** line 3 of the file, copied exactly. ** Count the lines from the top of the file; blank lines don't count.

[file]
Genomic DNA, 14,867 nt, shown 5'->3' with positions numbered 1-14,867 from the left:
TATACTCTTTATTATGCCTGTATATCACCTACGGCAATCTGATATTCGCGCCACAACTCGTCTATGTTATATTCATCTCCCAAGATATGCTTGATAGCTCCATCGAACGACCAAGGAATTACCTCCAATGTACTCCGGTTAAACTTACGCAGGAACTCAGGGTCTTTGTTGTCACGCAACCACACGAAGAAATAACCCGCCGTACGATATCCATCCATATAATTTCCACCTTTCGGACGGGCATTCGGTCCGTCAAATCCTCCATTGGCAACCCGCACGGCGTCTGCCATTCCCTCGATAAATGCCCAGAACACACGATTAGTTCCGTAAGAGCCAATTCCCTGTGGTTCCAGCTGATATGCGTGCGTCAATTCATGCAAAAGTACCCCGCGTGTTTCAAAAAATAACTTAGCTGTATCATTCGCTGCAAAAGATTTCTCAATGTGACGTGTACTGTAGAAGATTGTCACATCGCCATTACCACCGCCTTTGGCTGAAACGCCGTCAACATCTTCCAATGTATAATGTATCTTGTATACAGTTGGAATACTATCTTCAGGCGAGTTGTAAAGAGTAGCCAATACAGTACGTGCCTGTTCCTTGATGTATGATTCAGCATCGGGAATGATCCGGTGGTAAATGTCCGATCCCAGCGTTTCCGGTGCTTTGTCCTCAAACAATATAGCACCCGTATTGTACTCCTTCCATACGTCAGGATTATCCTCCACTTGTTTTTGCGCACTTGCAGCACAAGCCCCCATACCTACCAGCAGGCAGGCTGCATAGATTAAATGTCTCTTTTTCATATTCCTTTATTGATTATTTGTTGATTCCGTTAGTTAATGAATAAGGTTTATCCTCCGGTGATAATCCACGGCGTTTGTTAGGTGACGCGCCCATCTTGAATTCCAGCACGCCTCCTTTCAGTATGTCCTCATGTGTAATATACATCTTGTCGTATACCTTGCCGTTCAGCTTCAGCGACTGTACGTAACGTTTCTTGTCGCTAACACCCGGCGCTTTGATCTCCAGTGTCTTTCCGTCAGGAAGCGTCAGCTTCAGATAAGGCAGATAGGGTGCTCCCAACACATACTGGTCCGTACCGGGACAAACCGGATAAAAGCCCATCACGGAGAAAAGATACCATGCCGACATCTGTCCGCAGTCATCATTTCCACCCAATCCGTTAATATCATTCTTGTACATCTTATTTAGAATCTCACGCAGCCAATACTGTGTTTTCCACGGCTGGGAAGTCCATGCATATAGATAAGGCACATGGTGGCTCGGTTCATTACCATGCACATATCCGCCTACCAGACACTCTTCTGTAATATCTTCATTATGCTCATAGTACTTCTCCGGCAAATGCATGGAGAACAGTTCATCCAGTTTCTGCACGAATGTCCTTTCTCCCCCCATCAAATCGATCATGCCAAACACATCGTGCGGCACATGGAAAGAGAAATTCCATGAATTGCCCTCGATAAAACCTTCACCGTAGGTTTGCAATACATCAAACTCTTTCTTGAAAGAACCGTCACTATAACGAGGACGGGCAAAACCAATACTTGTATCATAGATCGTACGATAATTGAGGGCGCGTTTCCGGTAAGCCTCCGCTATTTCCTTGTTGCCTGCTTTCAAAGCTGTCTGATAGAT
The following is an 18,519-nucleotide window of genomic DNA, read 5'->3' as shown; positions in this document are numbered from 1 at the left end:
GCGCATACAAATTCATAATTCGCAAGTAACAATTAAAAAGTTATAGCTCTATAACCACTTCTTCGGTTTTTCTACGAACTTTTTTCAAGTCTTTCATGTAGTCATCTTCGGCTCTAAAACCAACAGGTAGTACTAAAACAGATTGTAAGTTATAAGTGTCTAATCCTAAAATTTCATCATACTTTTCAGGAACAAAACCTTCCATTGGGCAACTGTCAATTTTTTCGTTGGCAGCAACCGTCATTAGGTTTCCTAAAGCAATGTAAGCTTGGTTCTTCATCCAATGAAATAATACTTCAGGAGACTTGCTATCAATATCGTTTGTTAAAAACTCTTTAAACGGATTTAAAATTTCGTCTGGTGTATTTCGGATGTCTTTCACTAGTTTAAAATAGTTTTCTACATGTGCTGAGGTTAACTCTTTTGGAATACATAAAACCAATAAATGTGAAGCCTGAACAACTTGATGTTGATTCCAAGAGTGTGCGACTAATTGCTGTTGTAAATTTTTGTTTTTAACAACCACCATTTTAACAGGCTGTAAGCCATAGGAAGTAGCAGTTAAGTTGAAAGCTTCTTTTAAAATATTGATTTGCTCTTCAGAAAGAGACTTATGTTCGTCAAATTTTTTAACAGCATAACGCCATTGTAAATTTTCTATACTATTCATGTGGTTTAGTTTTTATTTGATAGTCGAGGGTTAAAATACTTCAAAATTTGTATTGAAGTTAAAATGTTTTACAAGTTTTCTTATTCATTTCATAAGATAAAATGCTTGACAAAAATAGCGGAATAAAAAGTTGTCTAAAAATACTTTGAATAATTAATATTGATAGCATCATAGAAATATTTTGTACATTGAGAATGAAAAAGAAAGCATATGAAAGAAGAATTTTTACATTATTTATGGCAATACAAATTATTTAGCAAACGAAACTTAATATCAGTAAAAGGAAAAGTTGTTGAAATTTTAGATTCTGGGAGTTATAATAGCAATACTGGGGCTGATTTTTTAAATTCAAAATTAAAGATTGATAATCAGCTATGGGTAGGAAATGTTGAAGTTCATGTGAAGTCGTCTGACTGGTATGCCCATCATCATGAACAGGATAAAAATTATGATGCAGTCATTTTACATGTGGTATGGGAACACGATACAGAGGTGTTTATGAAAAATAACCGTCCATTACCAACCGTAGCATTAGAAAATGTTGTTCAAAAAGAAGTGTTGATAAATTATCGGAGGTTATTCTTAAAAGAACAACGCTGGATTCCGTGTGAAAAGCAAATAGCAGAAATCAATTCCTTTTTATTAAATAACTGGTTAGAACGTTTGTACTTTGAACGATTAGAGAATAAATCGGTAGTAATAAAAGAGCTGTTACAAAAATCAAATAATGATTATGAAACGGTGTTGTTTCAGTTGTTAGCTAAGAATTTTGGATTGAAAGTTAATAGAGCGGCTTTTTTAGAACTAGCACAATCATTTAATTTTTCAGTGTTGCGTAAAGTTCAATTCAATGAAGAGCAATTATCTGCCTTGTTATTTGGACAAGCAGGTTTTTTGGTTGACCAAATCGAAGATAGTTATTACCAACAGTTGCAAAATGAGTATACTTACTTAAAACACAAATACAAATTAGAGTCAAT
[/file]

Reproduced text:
The following is an 18,519-nucleotide window of genomic DNA, read 5'->3' as shown; positions in this document are numbered from 1 at the left end: